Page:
wruer. or Reide Avenue -and First 'Apalachicola, and. are .at home oni ty" and :Lt. Alton .Deady,.'tow' il oat mouldings and, in fact, do any recreation that they most cot-
Stree,. Long Avenue to their friends. the Philippine Islans3. nr."d t yp1 e nf reA work. thinly need and deserve.

O Official
Gulf County



Published Every Friday at Port St. Joe, FI&a,
by The Star Publishing Company
W. S. SMITH, Editor

Entered as second-class matter, December 10, 1937, at the
Postoffice, Port St. Joe, Fla., under Act of March 3, 1879.
One Year....... $2.00 Six Months....... $1.00

-< Telephone 51 }*-
TO ADVERTISkRS-In case of error or omissions in adver-
tisements, the publisheip do not hold themselves liable for
damages further than amount received for sach' advertisement.
The spoken word is given scant attention; the printed word
is thoughtfully weighed. The spoken word barely asserts-
the printed word thoroughly convinces. The spoken word
is lost; the printed word remains.

Our Country ` Right or Wrong

As the months roll by, it is obvious from
records of the American. Red Cross that
home conditions and the health and welfare
of their families are still of paramount im-
portance to the men and women on overseas
Men can fight the enemy, physical discom-
forts, fatigue and illness, but they can't fight
off the haunting fears that assail them when
things are riot going right at home.
Miles away, unable to get home to evaluate
the situations for themselves, GI Joe and Of-
ficer Tom or Harry are equally terrified when
day after day goes by and there is no word
concerning the birth of an expected son or
*daughter. Bridging this gap between home
and the fighting line is your organization--
the American Red Cross-ready to lend ,a
helping hand wherever it is needed.
The Red Cross field director with troops
in the field works through local Red Cross
chapter home service workers visiting fam-
ilies throughout the United States on behalf
of servicemen overseas. And every day, over-
seas, Red Cross field director. are able. tp, set.,,
the minds of anxious or worried boys at rest'
through reports and messages sent them by
these home service workers.
Your dollars, dimes and pennies keep all
Red Cross services and supplies at the side
of those who need them. Support the Red
Cross War Fund! You are the American Red
Cross! .


(Continued from page 1)
to this Apalachicola paper, I
steamers were plying between that
town and Georgia, an increase of
three or more over the preceding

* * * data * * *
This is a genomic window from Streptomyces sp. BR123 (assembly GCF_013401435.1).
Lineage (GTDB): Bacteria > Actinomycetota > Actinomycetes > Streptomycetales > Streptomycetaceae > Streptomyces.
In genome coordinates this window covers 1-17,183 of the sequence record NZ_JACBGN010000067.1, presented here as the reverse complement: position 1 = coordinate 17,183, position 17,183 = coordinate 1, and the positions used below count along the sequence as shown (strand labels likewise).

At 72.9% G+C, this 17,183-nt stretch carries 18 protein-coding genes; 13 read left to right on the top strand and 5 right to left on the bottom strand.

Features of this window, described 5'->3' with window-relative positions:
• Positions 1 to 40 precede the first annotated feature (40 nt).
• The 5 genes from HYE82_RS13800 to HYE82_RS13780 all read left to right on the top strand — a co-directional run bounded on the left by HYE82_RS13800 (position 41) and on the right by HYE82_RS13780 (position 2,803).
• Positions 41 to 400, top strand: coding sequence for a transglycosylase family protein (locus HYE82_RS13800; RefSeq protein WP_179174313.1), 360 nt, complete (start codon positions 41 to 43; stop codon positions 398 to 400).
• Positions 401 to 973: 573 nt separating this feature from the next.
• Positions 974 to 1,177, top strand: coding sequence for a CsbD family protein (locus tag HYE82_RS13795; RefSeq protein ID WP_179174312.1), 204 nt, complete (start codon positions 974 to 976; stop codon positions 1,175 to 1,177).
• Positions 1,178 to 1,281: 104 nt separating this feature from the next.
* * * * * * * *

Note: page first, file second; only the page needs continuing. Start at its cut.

year. The total number of vessels
that arrived between November 1,
1836, and Januaryp 31, 1837, was
115, while during the, same time
in the preceding year the number
had been only 48. The malicious
Gazette announced, with great glee
in its issue of December 31, 1836,
that two steamers were aground
in the Lake Wimlci channel.
The promoters of St. Joseph re-
alized the disadvantages under
which they were laboring. With a
spirit that is not surpassed by any
modern business firm which is
willing to scrap costly machines
for more modern, ones, they 0e-
.cided to construct a new railroad
from the town to the Apalachicola
River at Tennessee Bluff, where
the town of Iola was soon to de-
velop. This new road would have
two advantages over the old
one: the treacherous Lake Wimico
would be avoided and the trans-
portation distance between St.
Joseph and Georgia would be con-
sideraibly. less than between Ap-
alachicola and Georgia-lola being
28 miles from the new town and
70 from the old one-while the

The inclemency of the season had affected ....
the harvests of Syria; and the .price of bread, *'-'

in the markets of Antioch, had naturally risen'
in proportion to the scarcity of corn. But the
fair and reasonable proportion was soon vio-
lated by the rapacious arts of monopoly
In this unequal contest, in which the prod-
uce of the land is claimed by one party as
his exclusive property, is used by another as
a lucrative object of trade, and is required by
a third for the daily and necessary support
of life, all the profits of the intermediate
agents are accumulated on the heads of the,
defenseless consumers. The hardships of
their situation were exaggerated and in-
creased by their own impatience and anxiety;
and the apprehension of a scarcity gradually
produced the appearance of a famine.
When the luxurious citizens of' Antioch
complained of the high price of poultry and
fish, Julian publicly declared that a frugal
city ought to be satisfied with a regular sup-
ply of wine, oil and bread; but he acknowl-
deged that it was the duty of a sovereign to
provide for" the subsistence of his people.
With this salutary view, the emperor ven-
tured on a very dangerous and doubtful step,